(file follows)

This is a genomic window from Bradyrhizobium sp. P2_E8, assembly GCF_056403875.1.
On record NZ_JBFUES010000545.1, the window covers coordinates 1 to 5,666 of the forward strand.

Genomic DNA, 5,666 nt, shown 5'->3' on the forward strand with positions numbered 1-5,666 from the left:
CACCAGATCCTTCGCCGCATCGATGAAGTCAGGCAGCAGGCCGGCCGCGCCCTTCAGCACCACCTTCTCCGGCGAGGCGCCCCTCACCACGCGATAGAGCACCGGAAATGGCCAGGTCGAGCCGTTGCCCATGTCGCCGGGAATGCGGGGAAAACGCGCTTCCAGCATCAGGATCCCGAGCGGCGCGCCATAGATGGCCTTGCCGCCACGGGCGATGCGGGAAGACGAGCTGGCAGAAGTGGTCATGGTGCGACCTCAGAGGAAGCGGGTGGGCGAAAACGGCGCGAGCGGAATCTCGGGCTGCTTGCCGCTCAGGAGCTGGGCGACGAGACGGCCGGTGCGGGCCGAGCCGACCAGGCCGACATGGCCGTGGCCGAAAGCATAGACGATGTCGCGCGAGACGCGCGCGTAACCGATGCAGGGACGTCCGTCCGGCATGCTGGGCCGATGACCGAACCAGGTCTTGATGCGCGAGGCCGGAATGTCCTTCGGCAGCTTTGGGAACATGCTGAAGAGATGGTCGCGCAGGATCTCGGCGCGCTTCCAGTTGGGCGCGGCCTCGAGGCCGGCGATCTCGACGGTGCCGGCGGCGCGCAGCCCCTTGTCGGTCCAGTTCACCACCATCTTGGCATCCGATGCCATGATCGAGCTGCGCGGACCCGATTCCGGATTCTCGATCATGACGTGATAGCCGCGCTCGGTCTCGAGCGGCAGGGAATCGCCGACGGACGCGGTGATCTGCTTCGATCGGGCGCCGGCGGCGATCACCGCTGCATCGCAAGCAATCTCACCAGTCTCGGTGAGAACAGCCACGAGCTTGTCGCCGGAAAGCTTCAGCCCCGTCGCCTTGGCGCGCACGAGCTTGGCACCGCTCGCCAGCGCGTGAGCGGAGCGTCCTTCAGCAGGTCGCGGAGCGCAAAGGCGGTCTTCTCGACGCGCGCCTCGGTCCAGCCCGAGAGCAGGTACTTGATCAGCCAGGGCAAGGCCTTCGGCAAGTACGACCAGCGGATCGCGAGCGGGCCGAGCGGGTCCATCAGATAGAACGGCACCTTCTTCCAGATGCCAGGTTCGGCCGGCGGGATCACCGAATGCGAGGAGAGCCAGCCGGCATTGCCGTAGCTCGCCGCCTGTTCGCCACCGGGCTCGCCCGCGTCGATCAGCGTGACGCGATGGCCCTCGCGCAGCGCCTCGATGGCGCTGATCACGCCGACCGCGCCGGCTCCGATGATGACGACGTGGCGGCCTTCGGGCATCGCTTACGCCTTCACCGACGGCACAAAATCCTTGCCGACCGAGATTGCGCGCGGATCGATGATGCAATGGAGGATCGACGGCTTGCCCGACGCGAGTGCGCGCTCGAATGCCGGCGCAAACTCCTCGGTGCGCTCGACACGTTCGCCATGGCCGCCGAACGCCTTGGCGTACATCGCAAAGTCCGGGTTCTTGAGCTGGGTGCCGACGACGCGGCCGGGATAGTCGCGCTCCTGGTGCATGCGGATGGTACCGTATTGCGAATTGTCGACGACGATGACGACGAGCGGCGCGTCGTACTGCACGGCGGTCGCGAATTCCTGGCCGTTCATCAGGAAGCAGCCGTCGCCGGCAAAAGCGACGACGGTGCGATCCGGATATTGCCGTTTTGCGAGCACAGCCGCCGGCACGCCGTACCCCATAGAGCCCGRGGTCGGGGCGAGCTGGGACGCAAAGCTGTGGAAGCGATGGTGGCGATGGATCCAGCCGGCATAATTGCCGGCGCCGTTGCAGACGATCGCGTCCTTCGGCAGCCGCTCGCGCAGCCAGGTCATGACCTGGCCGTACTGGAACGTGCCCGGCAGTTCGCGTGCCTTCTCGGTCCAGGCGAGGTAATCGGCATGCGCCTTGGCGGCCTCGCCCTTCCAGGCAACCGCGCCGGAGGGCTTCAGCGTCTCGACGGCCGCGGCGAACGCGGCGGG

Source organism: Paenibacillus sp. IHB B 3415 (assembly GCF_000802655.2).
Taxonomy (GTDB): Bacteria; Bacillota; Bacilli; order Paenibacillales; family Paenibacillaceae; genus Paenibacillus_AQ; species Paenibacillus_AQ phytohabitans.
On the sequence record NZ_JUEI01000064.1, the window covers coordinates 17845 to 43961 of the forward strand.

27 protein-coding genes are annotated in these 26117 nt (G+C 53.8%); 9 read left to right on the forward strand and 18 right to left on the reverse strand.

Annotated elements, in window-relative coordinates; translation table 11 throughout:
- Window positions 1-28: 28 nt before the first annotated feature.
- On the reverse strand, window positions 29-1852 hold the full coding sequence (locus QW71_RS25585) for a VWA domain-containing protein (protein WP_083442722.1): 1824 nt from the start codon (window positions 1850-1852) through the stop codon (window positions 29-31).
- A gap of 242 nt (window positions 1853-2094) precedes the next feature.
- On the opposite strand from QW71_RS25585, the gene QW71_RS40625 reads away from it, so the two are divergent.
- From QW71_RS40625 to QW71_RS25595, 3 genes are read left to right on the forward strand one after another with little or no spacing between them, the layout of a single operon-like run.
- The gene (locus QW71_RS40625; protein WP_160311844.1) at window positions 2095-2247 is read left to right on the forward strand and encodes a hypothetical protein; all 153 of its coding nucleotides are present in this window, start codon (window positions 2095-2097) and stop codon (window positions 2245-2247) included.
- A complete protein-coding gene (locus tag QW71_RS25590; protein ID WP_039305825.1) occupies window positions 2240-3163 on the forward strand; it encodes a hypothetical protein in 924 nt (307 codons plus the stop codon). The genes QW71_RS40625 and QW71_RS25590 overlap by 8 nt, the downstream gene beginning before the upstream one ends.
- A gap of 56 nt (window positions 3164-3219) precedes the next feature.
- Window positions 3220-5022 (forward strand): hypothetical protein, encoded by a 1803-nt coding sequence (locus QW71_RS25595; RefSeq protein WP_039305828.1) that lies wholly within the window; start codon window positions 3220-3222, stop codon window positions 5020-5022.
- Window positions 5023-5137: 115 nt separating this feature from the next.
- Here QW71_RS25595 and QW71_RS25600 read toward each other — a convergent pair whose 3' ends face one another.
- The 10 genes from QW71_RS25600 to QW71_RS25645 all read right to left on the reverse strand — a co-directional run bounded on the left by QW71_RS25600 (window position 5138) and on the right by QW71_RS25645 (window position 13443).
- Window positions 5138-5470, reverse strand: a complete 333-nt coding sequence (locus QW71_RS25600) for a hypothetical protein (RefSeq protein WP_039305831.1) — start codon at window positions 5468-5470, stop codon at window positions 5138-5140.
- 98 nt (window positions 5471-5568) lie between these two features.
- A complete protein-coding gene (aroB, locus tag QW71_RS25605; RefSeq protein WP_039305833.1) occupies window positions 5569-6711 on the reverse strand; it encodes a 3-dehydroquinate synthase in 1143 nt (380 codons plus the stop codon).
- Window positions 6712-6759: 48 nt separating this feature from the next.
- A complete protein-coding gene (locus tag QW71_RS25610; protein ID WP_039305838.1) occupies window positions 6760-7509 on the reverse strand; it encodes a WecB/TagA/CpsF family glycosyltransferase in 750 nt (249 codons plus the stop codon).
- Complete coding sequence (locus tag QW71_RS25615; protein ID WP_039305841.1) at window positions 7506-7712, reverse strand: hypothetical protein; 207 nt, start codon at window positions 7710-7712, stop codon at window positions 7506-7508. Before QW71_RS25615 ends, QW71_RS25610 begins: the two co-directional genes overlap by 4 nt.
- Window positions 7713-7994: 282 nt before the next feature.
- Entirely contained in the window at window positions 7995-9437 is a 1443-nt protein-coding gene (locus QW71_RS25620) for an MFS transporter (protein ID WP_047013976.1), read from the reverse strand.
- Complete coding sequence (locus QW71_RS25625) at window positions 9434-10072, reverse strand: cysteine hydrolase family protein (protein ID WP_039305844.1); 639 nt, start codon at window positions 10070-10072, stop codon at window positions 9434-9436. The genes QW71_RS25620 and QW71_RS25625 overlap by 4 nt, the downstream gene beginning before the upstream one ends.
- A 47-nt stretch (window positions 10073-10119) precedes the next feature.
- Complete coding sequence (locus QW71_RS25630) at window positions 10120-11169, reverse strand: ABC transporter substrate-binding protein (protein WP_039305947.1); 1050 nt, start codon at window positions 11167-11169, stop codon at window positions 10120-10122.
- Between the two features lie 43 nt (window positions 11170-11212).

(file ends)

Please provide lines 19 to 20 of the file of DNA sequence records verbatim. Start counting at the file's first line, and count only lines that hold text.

- Window positions 5023-5137: 115 nt separating this feature from the next.
- Here QW71_RS25595 and QW71_RS25600 read toward each other — a convergent pair whose 3' ends face one another.